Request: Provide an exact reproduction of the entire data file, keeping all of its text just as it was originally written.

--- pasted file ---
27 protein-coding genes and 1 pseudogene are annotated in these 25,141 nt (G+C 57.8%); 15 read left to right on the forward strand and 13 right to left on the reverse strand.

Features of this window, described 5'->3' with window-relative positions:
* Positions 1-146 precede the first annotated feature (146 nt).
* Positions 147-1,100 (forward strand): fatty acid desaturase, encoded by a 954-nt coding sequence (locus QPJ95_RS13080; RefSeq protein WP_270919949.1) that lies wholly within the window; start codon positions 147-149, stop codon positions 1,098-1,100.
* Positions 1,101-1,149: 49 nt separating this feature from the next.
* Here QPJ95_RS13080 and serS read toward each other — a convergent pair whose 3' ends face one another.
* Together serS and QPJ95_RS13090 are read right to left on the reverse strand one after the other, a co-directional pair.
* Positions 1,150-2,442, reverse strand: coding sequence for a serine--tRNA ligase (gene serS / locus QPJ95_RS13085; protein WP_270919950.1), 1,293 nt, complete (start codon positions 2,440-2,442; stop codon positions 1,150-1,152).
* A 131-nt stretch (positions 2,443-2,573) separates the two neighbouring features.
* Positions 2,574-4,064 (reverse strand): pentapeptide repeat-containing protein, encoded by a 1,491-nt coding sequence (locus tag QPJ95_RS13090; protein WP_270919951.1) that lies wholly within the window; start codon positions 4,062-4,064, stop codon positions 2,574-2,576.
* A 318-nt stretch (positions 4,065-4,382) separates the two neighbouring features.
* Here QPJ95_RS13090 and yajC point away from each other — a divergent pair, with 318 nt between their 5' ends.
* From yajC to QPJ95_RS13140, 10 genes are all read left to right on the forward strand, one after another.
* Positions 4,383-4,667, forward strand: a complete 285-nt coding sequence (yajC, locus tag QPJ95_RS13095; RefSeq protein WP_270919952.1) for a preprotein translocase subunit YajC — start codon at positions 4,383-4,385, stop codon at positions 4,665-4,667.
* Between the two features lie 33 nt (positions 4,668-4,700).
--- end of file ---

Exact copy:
27 protein-coding genes and 1 pseudogene are annotated in these 25,141 nt (G+C 57.8%); 15 read left to right on the forward strand and 13 right to left on the reverse strand.

Features of this window, described 5'->3' with window-relative positions:
* Positions 1-146 precede the first annotated feature (146 nt).
* Positions 147-1,100 (forward strand): fatty acid desaturase, encoded by a 954-nt coding sequence (locus QPJ95_RS13080; RefSeq protein WP_270919949.1) that lies wholly within the window; start codon positions 147-149, stop codon positions 1,098-1,100.
* Positions 1,101-1,149: 49 nt separating this feature from the next.
* Here QPJ95_RS13080 and serS read toward each other — a convergent pair whose 3' ends face one another.
* Together serS and QPJ95_RS13090 are read right to left on the reverse strand one after the other, a co-directional pair.
* Positions 1,150-2,442, reverse strand: coding sequence for a serine--tRNA ligase (gene serS / locus QPJ95_RS13085; protein WP_270919950.1), 1,293 nt, complete (start codon positions 2,440-2,442; stop codon positions 1,150-1,152).
* A 131-nt stretch (positions 2,443-2,573) separates the two neighbouring features.
* Positions 2,574-4,064 (reverse strand): pentapeptide repeat-containing protein, encoded by a 1,491-nt coding sequence (locus tag QPJ95_RS13090; protein WP_270919951.1) that lies wholly within the window; start codon positions 4,062-4,064, stop codon positions 2,574-2,576.
* A 318-nt stretch (positions 4,065-4,382) separates the two neighbouring features.
* Here QPJ95_RS13090 and yajC point away from each other — a divergent pair, with 318 nt between their 5' ends.
* From yajC to QPJ95_RS13140, 10 genes are all read left to right on the forward strand, one after another.
* Positions 4,383-4,667, forward strand: a complete 285-nt coding sequence (yajC, locus tag QPJ95_RS13095; RefSeq protein WP_270919952.1) for a preprotein translocase subunit YajC — start codon at positions 4,383-4,385, stop codon at positions 4,665-4,667.
* Between the two features lie 33 nt (positions 4,668-4,700).